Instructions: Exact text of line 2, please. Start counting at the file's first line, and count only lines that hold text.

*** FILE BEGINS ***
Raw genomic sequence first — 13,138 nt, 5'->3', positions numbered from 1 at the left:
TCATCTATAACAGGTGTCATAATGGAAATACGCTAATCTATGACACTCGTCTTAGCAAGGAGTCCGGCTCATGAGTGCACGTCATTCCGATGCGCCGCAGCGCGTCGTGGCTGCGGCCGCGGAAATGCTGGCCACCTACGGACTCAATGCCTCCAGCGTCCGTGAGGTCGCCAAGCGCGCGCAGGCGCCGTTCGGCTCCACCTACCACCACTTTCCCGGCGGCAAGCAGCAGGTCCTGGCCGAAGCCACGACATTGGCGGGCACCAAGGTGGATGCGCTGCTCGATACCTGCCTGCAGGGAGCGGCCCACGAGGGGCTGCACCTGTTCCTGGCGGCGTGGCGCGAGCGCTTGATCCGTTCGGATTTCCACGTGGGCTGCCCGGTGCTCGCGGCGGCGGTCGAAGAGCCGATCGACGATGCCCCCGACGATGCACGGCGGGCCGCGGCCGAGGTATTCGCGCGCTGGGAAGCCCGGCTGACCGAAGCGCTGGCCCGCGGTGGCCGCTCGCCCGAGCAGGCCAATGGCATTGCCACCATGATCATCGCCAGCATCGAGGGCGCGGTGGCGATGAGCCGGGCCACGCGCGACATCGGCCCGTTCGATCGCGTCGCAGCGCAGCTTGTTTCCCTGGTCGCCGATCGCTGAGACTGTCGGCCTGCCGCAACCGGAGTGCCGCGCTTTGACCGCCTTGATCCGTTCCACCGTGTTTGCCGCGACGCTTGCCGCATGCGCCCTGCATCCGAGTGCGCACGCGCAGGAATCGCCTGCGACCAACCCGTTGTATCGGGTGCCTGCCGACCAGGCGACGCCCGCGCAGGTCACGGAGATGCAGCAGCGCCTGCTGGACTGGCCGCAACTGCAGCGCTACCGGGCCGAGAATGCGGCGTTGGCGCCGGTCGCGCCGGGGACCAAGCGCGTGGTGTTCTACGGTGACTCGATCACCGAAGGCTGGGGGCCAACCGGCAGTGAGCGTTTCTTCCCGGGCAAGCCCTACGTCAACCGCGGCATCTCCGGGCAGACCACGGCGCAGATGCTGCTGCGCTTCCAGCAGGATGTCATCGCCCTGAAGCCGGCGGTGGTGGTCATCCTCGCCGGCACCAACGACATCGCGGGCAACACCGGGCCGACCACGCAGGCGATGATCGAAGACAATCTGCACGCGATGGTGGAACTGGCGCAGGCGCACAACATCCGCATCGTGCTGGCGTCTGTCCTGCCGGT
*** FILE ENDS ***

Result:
TCATCTATAACAGGTGTCATAATGGAAATACGCTAATCTATGACACTCGTCTTAGCAAGGAGTCCGGCTCATGAGTGCACGTCATTCCGATGCGCCGCAGCGCGTCGTGGCTGCGGCCGCGGAAATGCTGGCCACCTACGGACTCAATGCCTCCAGCGTCCGTGAGGTCGCCAAGCGCGCGCAGGCGCCGTTCGGCTCCACCTACCACCACTTTCCCGGCGGCAAGCAGCAGGTCCTGGCCGAAGCCACGACATTGGCGGGCACCAAGGTGGATGCGCTGCTCGATACCTGCCTGCAGGGAGCGGCCCACGAGGGGCTGCACCTGTTCCTGGCGGCGTGGCGCGAGCGCTTGATCCGTTCGGATTTCCACGTGGGCTGCCCGGTGCTCGCGGCGGCGGTCGAAGAGCCGATCGACGATGCCCCCGACGATGCACGGCGGGCCGCGGCCGAGGTATTCGCGCGCTGGGAAGCCCGGCTGACCGAAGCGCTGGCCCGCGGTGGCCGCTCGCCCGAGCAGGCCAATGGCATTGCCACCATGATCATCGCCAGCATCGAGGGCGCGGTGGCGATGAGCCGGGCCACGCGCGACATCGGCCCGTTCGATCGCGTCGCAGCGCAGCTTGTTTCCCTGGTCGCCGATCGCTGAGACTGTCGGCCTGCCGCAACCGGAGTGCCGCGCTTTGACCGCCTTGATCCGTTCCACCGTGTTTGCCGCGACGCTTGCCGCATGCGCCCTGCATCCGAGTGCGCACGCGCAGGAATCGCCTGCGACCAACCCGTTGTATCGGGTGCCTGCCGACCAGGCGACGCCCGCGCAGGTCACGGAGATGCAGCAGCGCCTGCTGGACTGGCCGCAACTGCAGCGCTACCGGGCCGAGAATGCGGCGTTGGCGCCGGTCGCGCCGGGGACCAAGCGCGTGGTGTTCTACGGTGACTCGATCACCGAAGGCTGGGGGCCAACCGGCAGTGAGCGTTTCTTCCCGGGCAAGCCCTACGTCAACCGCGGCATCTCCGGGCAGACCACGGCGCAGATGCTGCTGCGCTTCCAGCAGGATGTCATCGCCCTGAAGCCGGCGGTGGTGGTCATCCTCGCCGGCACCAACGACATCGCGGGCAACACCGGGCCGACCACGCAGGCGATGATCGAAGACAATCTGCACGCGATGGTGGAACTGGCGCAGGCGCACAACATCCGCATCGTGCTGGCGTCTGTCCTGCCGGT